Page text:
All rights reserved.
BOAT CREWS

I think we see young Americans at their finest, operating their small boat in
a strange and faraway place. For, once away from their mother ship, they
are on their own so much, and often with their own quick decisions to make,
whether right or wrong. The mechanic becomes an engineer with an
engineer’s responsibilities. And the coxswain becomes a captain, or at least
must feel he is one, as away they go to some strange beach or to some
distant vessel which they themselves must find from among a lot of other
vessels.

They always seem to have various articles which dangle around their waists.
For new things, or new innovations, seem to be added all the time, and
others discarded. Nor do I think that all of the things are exactly necessary,
but they do look good and they add an importance. A dangling of string of
mighty keys, for instance, which may or may not fit in anything.

The knives so often worn by these crews varied from a jackknife fastened by
a string to other knives almost as elaborate in length as a Civil War saber,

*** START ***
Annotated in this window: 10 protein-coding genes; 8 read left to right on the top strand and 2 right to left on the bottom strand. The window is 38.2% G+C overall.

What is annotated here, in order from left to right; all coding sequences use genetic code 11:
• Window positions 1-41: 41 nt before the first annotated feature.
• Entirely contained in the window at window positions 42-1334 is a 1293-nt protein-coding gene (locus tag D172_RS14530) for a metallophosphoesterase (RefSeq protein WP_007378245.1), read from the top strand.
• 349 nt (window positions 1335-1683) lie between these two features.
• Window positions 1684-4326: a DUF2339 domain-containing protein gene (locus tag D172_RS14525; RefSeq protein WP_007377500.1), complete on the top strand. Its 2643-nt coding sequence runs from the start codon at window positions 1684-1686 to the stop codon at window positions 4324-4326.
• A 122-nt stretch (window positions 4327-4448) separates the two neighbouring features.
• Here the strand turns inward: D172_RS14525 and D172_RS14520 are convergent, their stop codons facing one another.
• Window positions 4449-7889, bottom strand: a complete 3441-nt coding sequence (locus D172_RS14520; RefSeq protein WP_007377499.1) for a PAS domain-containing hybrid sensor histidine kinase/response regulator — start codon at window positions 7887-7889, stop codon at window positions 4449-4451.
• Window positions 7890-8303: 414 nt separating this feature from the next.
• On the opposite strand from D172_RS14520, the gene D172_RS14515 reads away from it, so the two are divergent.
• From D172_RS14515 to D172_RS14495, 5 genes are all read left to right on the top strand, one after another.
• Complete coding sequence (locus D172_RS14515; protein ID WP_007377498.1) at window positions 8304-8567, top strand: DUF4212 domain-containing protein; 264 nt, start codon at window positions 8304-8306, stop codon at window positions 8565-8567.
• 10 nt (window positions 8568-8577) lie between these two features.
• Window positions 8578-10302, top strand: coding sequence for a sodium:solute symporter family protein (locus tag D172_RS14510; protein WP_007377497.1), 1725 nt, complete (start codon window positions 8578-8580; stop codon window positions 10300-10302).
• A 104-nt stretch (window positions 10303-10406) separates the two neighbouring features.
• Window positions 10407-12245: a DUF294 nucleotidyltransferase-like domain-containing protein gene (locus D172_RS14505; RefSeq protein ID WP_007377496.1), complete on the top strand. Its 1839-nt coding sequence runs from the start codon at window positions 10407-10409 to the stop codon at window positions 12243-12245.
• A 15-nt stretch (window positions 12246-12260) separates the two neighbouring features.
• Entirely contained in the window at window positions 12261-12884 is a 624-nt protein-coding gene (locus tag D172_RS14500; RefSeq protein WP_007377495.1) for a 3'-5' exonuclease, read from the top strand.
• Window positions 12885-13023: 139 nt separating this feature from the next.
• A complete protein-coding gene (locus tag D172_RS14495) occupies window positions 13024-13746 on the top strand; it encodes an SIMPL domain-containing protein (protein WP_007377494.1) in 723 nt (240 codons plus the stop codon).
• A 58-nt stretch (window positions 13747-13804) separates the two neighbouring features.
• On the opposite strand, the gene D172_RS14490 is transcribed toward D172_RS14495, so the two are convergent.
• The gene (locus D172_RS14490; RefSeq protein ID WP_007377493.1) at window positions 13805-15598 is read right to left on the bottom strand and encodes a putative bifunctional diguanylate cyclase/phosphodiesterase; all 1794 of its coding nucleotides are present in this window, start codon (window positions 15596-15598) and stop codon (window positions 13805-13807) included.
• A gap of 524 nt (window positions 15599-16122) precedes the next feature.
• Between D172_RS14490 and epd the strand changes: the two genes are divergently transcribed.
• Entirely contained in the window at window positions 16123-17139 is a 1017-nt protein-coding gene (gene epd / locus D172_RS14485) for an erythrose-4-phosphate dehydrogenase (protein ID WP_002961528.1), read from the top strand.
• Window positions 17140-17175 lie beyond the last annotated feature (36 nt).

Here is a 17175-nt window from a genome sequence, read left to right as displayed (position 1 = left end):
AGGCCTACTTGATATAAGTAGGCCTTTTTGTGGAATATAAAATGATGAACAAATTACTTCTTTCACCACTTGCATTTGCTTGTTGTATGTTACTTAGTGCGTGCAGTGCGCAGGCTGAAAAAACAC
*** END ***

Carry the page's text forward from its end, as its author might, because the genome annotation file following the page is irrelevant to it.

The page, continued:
and the boys forever seemed to be pulling out these knives from their
sheaths, sharpening or testing the blades, and then returning them.

Our Navy of today would not be the Navy it is without these assault boat
coxswains. When the seas suddenly start pitching too high for the small
boats to return back alongside without danger of being smashed – or else
smashing something – the small boats usually stay off awaiting a better
moment to come alongside. The wind may be cold and the spray may be
cold, but during such times the small boat crews appear almost majestic as
they bump up and down in their own separated little world, and maybe they
know it.